And Henry. Wonderful, fabulous Henry. I knew the moment that Henry came over to Emma’s apartment that the only thing that would spur Emma to action would be if he ate it. But honestly? I wasn’t sure if they’d do that. Putting kids in danger, even fairy tale danger, is less palatable in a real-world setting than it would be if, say, Henry existed in the fairy tale world and we watched him be trapped by a witch. However, I’m so glad that the show was brave enough to allow this young character to do the necessary thing. One of the things I love most about this show is that it treats children with respect, and allows them to make choices for themselves, even questionable or harmful ones. In this moment, Henry got to be as noble and heroic as any fairy tale character, and watching him do it was magic.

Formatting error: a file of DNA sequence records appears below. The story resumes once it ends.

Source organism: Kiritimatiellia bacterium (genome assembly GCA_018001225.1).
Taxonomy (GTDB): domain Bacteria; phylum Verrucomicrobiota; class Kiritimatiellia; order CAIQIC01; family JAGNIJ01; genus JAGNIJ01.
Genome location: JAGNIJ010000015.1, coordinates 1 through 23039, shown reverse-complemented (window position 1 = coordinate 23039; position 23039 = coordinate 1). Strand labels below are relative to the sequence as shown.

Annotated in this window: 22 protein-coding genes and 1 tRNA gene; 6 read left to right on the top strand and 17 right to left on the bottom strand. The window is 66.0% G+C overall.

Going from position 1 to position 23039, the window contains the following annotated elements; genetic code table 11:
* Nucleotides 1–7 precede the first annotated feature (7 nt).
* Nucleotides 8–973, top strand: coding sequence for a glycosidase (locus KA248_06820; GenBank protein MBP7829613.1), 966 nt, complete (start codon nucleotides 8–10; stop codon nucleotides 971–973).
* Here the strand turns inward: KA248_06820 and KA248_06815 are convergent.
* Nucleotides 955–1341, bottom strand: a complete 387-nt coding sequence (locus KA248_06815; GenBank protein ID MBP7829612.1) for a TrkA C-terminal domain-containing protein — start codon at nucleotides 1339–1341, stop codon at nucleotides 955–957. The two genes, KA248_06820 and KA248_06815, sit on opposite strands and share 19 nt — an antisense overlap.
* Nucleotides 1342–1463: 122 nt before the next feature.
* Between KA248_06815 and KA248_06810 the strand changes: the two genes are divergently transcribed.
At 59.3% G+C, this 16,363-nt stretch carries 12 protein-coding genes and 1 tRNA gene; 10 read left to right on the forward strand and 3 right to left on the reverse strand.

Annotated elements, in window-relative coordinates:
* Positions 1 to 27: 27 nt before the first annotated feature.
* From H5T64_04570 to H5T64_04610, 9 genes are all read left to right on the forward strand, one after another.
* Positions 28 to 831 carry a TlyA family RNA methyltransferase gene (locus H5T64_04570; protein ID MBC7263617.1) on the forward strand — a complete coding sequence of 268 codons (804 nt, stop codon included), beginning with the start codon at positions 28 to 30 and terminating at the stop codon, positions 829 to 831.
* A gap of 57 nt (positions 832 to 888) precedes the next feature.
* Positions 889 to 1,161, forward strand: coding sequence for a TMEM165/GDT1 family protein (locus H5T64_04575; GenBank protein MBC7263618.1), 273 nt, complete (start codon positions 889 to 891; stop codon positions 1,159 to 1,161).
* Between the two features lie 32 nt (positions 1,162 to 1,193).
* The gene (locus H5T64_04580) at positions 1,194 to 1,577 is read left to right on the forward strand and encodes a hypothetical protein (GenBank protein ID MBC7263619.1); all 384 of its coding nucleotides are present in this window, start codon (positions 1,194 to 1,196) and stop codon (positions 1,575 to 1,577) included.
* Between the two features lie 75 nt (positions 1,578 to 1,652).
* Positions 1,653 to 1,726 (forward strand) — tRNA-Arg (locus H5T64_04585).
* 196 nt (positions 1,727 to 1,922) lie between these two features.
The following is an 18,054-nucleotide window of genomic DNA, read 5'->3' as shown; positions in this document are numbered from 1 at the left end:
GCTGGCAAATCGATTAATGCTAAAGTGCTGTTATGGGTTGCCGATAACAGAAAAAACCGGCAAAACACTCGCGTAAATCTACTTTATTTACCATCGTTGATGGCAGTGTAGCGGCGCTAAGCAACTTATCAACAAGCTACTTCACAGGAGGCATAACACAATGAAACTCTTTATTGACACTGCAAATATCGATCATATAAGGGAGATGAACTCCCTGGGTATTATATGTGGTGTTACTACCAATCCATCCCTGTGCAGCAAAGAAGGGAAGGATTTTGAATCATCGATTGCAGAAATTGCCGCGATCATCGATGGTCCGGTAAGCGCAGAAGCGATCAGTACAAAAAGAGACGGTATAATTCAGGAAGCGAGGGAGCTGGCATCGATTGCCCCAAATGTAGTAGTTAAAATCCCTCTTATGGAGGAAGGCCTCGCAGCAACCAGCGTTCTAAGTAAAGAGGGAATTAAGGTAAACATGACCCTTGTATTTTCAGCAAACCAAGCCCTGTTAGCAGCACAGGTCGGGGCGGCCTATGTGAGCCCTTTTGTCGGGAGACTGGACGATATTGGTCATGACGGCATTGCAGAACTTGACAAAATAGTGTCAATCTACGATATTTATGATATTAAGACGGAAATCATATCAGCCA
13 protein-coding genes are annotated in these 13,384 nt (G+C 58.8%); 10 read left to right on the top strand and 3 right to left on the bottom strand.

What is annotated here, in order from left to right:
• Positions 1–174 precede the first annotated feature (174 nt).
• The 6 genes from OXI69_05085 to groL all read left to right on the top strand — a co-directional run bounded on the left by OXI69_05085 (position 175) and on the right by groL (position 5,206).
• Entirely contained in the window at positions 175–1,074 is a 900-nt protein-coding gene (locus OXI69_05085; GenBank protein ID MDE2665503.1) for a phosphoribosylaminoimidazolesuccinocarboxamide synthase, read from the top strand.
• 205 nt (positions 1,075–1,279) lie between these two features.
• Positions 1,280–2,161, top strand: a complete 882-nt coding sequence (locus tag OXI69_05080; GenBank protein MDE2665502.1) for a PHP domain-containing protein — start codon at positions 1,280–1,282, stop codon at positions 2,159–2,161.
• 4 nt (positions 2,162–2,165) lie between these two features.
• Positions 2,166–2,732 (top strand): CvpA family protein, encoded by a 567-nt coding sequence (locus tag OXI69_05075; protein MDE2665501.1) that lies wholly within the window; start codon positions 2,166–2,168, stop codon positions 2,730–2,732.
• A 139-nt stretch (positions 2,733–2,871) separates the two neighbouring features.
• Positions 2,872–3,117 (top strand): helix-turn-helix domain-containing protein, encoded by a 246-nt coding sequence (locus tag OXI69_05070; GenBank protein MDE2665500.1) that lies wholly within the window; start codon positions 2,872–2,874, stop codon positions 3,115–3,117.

This episode was so bad, I found myself getting progressively angrier as it went on. Not since Episode 2 (ie: Gilda and the Stupid Bears) have I been so disappointed in an episode of Grimm. And they both contain blondes stripping down to their underwear for no good reason. Coincidence? I don’t think so. The fact that this was actually an episode written by the show’s creators was hugely surprising to me, considering that the biggest problem I had was that the main characters and plot were hardly a part of it. This felt like an episode they handed off to someone else, and that someone else got it wrong, but they had to use it anyway. This was not the case. *sigh* “Happily Ever Aftermath” was way too unbalanced in favor of the guest stars.